South Sudan May Be on the Verge of Another Famine

(Bloomberg) -- War-torn South Sudan is at risk of relapsing into famine in early 2019, United Nations agencies and a local official said, even as rival sides vow to end almost five years of brutal conflict.

About 36,000 people in Jonglei state and the former states of Western Bahr el-Ghazal and Unity may face famine between January and March, partly due to an earlier-than-normal lean season, the national statistic bureau’s chairman, Isaiah Chol Aruai, told reporters Friday in the capital, Juba. An estimated 5.2 million people may be in a “crisis hunger situation” over the same period, he said.

The warning comes as South Sudan’s government and some rebels pledge to form a transitional government by May to end the civil war that began in December 2013 and has caused a humanitarian disaster. The bureau said the famine risk was especially high in the counties of Pibor, Leer and Mayendit -- the latter two of which fell into a famine in early 2017 that was quelled by large-scale relief efforts.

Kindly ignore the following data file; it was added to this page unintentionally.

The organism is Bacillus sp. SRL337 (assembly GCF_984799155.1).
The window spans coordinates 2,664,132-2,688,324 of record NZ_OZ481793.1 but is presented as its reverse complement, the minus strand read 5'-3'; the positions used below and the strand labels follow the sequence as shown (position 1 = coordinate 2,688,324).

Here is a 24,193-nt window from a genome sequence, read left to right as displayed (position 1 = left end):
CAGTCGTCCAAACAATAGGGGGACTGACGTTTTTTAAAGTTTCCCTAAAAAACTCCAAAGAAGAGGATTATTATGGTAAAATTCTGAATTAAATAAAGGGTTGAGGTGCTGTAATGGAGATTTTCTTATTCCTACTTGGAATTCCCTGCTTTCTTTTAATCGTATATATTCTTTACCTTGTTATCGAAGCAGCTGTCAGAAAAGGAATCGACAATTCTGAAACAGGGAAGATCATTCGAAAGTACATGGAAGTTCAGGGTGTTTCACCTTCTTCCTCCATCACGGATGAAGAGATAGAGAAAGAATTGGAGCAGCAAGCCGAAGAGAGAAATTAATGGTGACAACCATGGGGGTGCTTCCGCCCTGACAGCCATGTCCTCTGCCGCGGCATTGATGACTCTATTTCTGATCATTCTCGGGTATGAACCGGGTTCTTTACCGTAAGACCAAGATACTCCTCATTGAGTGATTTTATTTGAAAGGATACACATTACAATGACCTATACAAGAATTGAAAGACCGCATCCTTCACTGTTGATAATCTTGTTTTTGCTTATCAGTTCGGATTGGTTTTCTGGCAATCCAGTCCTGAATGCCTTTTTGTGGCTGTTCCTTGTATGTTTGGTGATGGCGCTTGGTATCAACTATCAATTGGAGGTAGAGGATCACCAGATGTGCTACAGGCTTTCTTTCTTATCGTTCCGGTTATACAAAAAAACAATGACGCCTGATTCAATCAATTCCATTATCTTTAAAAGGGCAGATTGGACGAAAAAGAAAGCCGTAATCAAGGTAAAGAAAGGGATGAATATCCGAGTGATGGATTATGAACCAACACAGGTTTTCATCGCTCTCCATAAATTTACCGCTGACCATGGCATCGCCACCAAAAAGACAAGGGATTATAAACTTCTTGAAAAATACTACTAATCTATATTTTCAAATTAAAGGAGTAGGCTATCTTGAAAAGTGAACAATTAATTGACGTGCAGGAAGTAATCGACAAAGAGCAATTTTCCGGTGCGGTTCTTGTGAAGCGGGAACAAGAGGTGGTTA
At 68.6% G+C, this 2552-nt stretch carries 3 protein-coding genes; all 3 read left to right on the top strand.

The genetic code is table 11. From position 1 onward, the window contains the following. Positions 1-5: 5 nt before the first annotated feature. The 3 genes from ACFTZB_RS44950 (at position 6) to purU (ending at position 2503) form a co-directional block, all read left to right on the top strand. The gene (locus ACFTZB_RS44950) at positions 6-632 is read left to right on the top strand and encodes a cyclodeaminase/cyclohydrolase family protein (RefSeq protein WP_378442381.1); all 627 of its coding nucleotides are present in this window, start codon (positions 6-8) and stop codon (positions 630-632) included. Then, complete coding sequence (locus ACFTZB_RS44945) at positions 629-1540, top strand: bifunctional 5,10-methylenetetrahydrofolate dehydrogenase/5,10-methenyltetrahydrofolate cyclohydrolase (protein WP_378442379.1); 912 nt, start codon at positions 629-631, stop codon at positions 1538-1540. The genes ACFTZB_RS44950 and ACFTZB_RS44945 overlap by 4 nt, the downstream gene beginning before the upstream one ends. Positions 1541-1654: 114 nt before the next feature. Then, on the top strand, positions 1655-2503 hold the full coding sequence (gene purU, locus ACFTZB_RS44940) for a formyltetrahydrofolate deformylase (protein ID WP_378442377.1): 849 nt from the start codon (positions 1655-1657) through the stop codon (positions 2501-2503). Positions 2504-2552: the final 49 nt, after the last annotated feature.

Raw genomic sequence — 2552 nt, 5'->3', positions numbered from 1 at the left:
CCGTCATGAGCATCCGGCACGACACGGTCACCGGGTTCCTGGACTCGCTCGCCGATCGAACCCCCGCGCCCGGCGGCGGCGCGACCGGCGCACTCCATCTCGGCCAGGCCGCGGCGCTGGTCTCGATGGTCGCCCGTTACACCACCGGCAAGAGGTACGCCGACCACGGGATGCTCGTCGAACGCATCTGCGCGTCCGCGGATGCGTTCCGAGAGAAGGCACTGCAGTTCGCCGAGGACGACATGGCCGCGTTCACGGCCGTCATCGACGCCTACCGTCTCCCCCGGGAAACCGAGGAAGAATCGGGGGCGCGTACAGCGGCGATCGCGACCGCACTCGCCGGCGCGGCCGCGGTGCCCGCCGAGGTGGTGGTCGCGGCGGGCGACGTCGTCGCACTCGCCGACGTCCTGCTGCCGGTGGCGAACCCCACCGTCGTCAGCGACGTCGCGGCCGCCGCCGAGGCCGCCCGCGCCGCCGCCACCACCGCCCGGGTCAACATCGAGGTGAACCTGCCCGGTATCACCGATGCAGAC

The extremely high levels of hunger are entirely caused by the conflict, Simon Cammelbeeck, the World Food Programme’s acting country director in South Sudan, said in a joint statement with other UN agencies. “We hope the latest peace deal will result in real changes on the ground,” he said.

Aruai said counties where access to humanitarian aid is limited are of the greatest concern. The return of civilians who fled fighting “may cause further pressure on already scarce resources on top of insecurity, poor harvests, lack of freedom of movement and extreme depletion of livelihoods,” he said.

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